Tactical tweaks and flexibility are key to Arteta’s Arsenal
It’s clear for all to see that Arteta has improved us defensively. It was only a few months ago that this group of players was being described as ‘uncoachable’ and totally written off. Although I’m under no illusions as to our current standing as a top half club as opposed to a top four club, I believe it to more of a temporary situation, rather than a long-term decline.
Where I believe we’re seeing the best work from Arteta and his coaching staff is how we make our opposition move around us, rather than getting dragged out of position ourselves. The system isn’t perfect but looking back over the end part of the season we can begin to see it bearing fruit.
Take the Wolves game for example. Adama Traoré wanted to make diagonal runs and pull our full back into a narrow position, allowing space along our flank or a shooting chance for himself.
As you can see from the picture above, he managed it a couple of times throughout the game, but that was it. I noticed that Tierney and Maitland Niles were very quick to get to him when he received the ball, not necessarily to try to tackle him, but to shepherd him wide.
From there the threat of his pace was largely nullified and it also meant the he couldn’t play through balls into Jiménez. His contribution was largely limited to out swinging crosses, (which messed up the timing of Jiménez’s runs as he was expecting an in-swinger or through ball).
Football isn’t an exact science, but the Arteta and his coaches have begun looking at ways to nullify the opposing threats directly, rather than indirectly (e.g. Wenger used to push our full backs forward in the hopes that it would force the opposing wingers back).
Against Spurs, we were set up to avoid having Harry Kane in the box. To be fair to him, he is very accurate without needing much space. We also know he looks for any excuse to go down and con the ref into giving a penalty. Aside from a couple of Mustafi errors our defence kept him largely quiet.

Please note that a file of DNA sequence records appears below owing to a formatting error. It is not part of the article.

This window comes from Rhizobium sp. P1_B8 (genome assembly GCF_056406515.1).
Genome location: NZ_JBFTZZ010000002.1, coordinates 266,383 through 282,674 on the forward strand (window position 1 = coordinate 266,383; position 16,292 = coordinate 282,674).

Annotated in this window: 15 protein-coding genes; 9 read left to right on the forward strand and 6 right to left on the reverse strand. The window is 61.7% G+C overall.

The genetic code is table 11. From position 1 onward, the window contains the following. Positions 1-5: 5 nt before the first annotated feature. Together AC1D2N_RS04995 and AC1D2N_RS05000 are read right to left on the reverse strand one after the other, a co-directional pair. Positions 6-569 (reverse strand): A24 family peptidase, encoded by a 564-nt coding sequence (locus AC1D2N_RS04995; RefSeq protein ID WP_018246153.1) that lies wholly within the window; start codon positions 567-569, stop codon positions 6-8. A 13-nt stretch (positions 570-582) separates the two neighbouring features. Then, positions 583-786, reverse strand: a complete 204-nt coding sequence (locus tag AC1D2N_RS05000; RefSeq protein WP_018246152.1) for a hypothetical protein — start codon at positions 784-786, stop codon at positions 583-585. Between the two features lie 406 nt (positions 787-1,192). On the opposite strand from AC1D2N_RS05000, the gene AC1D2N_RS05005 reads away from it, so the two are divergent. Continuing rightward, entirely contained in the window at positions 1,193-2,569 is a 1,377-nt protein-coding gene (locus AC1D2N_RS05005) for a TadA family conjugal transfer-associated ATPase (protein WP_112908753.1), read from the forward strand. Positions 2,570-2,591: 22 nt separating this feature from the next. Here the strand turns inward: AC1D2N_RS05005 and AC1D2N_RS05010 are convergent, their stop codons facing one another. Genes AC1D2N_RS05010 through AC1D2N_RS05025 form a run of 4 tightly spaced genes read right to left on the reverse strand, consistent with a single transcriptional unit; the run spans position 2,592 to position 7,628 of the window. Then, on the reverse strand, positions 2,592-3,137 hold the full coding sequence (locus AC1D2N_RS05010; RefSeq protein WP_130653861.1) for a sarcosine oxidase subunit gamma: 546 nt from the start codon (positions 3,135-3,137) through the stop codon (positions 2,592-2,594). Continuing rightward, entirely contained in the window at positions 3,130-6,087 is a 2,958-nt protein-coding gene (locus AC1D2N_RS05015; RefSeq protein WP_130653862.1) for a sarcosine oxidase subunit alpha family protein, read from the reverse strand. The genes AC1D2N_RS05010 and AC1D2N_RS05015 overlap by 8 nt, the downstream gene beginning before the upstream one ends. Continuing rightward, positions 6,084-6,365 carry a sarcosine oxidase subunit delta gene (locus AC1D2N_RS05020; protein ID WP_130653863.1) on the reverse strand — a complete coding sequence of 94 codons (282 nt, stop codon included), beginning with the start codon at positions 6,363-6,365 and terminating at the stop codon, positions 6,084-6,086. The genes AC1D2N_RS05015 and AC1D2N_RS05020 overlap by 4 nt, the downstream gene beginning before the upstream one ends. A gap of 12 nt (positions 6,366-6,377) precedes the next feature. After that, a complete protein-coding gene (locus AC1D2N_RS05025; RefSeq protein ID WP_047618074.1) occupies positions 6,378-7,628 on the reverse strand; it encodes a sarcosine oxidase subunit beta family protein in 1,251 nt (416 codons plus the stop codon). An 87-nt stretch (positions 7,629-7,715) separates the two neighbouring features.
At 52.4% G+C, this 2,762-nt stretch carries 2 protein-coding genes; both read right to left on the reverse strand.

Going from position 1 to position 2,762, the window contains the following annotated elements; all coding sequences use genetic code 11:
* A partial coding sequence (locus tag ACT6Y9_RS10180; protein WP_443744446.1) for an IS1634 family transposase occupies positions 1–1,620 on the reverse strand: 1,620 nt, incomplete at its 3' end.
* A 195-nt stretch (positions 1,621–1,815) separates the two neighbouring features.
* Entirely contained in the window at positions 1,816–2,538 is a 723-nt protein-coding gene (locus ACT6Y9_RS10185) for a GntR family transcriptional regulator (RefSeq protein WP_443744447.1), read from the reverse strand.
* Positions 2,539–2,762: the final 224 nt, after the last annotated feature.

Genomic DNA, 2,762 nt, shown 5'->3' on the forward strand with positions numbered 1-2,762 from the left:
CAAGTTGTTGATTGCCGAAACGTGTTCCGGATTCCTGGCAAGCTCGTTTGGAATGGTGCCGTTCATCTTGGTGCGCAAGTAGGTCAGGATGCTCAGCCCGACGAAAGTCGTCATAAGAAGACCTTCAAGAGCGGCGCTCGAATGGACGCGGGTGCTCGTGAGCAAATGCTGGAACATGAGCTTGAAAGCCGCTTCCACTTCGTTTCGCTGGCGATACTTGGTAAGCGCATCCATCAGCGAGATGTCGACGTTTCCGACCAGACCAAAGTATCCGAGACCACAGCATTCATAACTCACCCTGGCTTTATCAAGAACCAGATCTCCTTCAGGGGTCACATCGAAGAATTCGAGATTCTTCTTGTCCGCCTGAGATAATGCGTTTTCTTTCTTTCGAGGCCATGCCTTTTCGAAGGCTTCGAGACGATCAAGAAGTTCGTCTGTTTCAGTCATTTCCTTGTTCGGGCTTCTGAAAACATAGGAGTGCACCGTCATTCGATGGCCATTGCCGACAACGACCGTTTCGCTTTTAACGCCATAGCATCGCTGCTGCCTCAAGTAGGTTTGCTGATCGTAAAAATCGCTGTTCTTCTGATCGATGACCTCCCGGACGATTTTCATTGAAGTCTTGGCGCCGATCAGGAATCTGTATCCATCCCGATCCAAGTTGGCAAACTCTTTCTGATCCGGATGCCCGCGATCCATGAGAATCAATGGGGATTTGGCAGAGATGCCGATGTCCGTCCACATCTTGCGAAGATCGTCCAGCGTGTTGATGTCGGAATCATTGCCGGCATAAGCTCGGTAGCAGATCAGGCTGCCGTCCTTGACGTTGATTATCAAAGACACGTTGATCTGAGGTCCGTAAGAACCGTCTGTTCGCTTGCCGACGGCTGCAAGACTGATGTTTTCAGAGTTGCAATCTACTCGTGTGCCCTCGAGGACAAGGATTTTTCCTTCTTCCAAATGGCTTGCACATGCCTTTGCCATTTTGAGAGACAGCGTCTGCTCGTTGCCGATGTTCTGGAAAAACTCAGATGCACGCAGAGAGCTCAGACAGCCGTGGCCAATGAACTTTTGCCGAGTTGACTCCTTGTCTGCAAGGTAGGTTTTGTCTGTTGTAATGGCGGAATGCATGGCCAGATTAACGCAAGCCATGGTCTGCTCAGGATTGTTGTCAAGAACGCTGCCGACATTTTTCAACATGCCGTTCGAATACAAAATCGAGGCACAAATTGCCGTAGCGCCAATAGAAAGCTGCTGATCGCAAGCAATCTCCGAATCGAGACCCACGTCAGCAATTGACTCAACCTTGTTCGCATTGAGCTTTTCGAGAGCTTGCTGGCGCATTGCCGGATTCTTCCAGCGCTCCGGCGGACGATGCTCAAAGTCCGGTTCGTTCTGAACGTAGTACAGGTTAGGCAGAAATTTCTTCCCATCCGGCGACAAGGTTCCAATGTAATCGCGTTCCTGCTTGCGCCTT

Losing the game due to a defensive error and a set piece hurt but are understandable at this stage of Arteta’s tenure.
Against Liverpool we did the opposite, we moved them out of wide positions where we’ve seen Alexander-Arnold and Robertson wreak havoc, and into congested central positions where we crowded them out.
3 defenders facing off against 2 wide players, forcing them back inside.
I’ve also noticed that we seem to be trying to show attacking wingers onto their weaker foot more than ever, (like how all our opposition try to show Pepe onto his right). We’re also making the right decisions on when to press attacking players. I’ve been saying for years that a rushed pass in a bad one, especially when played with the weaker foot. The players seem to be using that to their advantage.
One last thing to note about how we’re defending is our shape.
Our back line get themselves organised quickly, and as you may have noticed, they attack crosses that come in between the lines;
What’s also interesting is that Arteta has drilled the players so that they can switch between a back 3, 4 or 5. This level of flexibility will become more obvious next season when the squad are more adapted to it. I’d imagine that we’ll go into away games with a back 5 and a more pragmatic approach.
There’s still a long way to go.
We must learn to deal better under pressure and to see out games. We’ve dropped too many points from winning positions, which we can’t afford to do next season if we want to finish in the top 4, but the signs are there.
We finished 10 points off 3rd and 4th, and I believe that those points can be made up by cutting out some of our basic errors and holding on to leads when we have them. Onwards and upwards from here.
Now let’s smash Chelsea and win the Cup again.
I’m a lifelong Arsenal fan. I got my first kit at 3 years old and my dad put a nail in my wall and hung it there rather than in my wardrobe. Mum was furious.